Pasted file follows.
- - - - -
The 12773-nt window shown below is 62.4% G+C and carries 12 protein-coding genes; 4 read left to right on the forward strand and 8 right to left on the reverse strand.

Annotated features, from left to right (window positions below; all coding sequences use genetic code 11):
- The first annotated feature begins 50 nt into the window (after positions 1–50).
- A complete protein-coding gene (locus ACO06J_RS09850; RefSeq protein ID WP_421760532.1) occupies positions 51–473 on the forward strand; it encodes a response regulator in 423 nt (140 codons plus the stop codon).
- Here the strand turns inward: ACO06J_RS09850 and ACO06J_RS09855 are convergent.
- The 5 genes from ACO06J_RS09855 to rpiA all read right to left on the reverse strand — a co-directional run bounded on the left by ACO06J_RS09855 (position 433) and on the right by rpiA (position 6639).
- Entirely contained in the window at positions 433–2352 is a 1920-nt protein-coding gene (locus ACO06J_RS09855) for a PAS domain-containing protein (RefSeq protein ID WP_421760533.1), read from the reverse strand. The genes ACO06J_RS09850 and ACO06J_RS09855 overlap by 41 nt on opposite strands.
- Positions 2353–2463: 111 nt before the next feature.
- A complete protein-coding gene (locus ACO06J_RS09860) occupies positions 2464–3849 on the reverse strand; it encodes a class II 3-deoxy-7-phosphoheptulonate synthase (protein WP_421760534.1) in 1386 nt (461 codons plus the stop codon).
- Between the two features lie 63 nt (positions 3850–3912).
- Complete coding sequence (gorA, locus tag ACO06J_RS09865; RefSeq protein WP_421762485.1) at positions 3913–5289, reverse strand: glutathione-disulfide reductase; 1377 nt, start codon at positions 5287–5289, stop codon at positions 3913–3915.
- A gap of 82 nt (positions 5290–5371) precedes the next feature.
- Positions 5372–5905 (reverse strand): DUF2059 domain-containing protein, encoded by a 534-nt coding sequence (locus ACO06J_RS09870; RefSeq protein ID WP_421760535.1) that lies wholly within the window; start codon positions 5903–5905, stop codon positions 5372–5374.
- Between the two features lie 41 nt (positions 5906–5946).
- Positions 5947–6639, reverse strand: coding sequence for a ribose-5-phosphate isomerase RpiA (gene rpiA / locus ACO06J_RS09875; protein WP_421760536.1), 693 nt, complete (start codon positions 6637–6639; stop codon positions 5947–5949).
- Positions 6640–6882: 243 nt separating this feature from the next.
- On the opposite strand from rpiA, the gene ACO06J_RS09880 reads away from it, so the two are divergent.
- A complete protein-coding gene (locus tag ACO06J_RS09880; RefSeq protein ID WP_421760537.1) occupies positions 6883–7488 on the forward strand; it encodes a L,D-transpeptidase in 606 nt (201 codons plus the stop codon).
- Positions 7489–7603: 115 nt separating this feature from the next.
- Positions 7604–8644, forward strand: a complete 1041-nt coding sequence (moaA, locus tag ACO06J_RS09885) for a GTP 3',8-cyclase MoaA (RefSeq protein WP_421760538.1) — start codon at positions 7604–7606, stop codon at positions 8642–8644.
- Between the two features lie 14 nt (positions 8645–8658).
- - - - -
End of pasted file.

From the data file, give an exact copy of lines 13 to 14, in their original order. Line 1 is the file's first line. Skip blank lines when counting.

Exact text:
- Positions 5372–5905 (reverse strand): DUF2059 domain-containing protein, encoded by a 534-nt coding sequence (locus ACO06J_RS09870; RefSeq protein ID WP_421760535.1) that lies wholly within the window; start codon positions 5903–5905, stop codon positions 5372–5374.
- Between the two features lie 41 nt (positions 5906–5946).